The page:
For example, there's the impact on the local domestic helper market. Due to the relatively low cost of hiring foreign domestic workers, the rates for locals are unattractive to families who need help. Perhaps the government should provide incentives for people to employ local help.

Taiwan imposes requirements on those wishing to employ a foreign domestic helper, including having to demonstrate that the need cannot be met locally - for example, if round-the-clock supervision is required for a disabled relative or old person. Wages for local domestic helpers in Taiwan are protected and they have to undergo formal training and licensing. Consequently, families need to pay more for help, which means such workers are not that common.

We should also consider the well-being of the children, both those in Hong Kong who are cared for by a helper, and those left behind in the workers' home country. The ability of Hong Kong children to manage even basic everyday tasks has long been a concern. With 24-hour back-up services available, working parents can overlook their parental responsibilities.

Meanwhile, in the Philippines for example, millions of children are being brought up without their mother. In both instances, parents may have missed the chance to build a strong bond with their child. These are just some of the hidden social costs of the economic gains.

To address the problem, the government should promote a more family-friendly working environment, including flexible arrangements for parents and more care facilities for both young and old. Elsewhere, both parents work, and they manage without a helper. One reason is because of the provision of extended family leave and more accessible childcare support in the community.

Society and individuals pay a high price when relationships are not nurtured because families do not spend enough time together.

The government is currently seeking ways to get more women back into the workplace. Certainly, having a domestic helper eases the load of household chores and childcare. However, society also needs to value the women who are willing to give up a salary to look after their family full-time.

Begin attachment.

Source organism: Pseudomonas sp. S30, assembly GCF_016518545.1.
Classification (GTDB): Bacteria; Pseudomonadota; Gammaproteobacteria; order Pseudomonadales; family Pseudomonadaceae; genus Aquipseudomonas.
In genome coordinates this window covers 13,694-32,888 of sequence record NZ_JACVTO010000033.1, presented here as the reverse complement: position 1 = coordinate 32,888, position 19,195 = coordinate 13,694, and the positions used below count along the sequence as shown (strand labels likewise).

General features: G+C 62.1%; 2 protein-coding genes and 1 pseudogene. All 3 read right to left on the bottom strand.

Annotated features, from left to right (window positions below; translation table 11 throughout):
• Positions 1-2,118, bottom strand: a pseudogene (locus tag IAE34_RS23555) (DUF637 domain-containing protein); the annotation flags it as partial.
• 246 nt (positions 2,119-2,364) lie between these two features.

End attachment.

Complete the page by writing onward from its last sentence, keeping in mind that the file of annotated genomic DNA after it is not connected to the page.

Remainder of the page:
Cases of abuse are unfortunate but, I believe, also relatively rare. We should certainly not tolerate any such abuse. One way to prevent or identify early any mistreatment would be for the government to consider implementing checks on conditions and continuous monitoring measures. Agencies must also be tightly monitored and any illegal practices punished severely, and offenders removed from the registry.

We must do more to protect these vulnerable groups. The community owes foreign domestic workers a big debt of gratitude. It's important that both sides show their appreciation of each other, especially as they live under the same roof.

Paul Yip is a professor of social work and social administration, and director of the Centre for Suicide Research and Prevention, at the University of Hong Kong


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This article is now closed to comments

This is an excellent article. The policies regarding foreign domestic helpers (FDH) in Hong Kong are indeed long overdue for reform. As it is, FDHs are quite similar to indentured servants.

First, FDHs must be treated the same as regular workers, subject to the full protection of labor law. To treat them as an exception is equivalent to exploiting them. The fact that they are able to earn "up to six times what they could make at home” is irrelevant. In other words, they would need to be paid minimum wage, be paid over time at reasonable over time rates for work over the standard 40 hour work week (which will hopefully be quickly implemented), etc.

Second, children growing up in a household with FDHs tend to develop an expectation that they ought to be served and/or a sense of entitlement. They grow up being cognizant of the fact that there exists a certain group in society who live and work like slaves. Moreover, if a couple decide to have children, they are responsible to raise and nurture the child. This is something that should never be delegated. If they do not have the financial ability to do so, then they have no business having children. The social costs of children being raised without proper nurturing and parenting are immeasurable, and certainly not positive.

Fourth, it puts a tremendous strain on public recreational facilities. For most of the day each Sunday, an extra 310000 people will occupy vast swaths of public spaces.